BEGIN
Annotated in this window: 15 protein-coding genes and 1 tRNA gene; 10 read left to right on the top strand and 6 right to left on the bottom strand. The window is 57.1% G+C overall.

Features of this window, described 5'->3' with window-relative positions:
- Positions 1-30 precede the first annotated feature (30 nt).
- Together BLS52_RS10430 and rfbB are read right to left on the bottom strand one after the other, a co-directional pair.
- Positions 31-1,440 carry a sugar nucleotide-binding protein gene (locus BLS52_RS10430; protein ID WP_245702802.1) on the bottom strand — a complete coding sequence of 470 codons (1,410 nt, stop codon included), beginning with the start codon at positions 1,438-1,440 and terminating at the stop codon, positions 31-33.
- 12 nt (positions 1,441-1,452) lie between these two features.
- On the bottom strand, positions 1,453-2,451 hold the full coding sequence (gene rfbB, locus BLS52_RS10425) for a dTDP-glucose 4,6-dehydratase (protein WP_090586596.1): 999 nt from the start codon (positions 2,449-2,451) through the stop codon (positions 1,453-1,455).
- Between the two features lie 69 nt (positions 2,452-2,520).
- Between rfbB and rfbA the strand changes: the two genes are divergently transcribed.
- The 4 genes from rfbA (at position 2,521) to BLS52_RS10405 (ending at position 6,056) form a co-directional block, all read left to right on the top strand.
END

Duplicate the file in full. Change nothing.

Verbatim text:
Annotated in this window: 15 protein-coding genes and 1 tRNA gene; 10 read left to right on the top strand and 6 right to left on the bottom strand. The window is 57.1% G+C overall.

Features of this window, described 5'->3' with window-relative positions:
- Positions 1-30 precede the first annotated feature (30 nt).
- Together BLS52_RS10430 and rfbB are read right to left on the bottom strand one after the other, a co-directional pair.
- Positions 31-1,440 carry a sugar nucleotide-binding protein gene (locus BLS52_RS10430; protein ID WP_245702802.1) on the bottom strand — a complete coding sequence of 470 codons (1,410 nt, stop codon included), beginning with the start codon at positions 1,438-1,440 and terminating at the stop codon, positions 31-33.
- 12 nt (positions 1,441-1,452) lie between these two features.
- On the bottom strand, positions 1,453-2,451 hold the full coding sequence (gene rfbB, locus BLS52_RS10425) for a dTDP-glucose 4,6-dehydratase (protein WP_090586596.1): 999 nt from the start codon (positions 2,449-2,451) through the stop codon (positions 1,453-1,455).
- Between the two features lie 69 nt (positions 2,452-2,520).
- Between rfbB and rfbA the strand changes: the two genes are divergently transcribed.
- The 4 genes from rfbA (at position 2,521) to BLS52_RS10405 (ending at position 6,056) form a co-directional block, all read left to right on the top strand.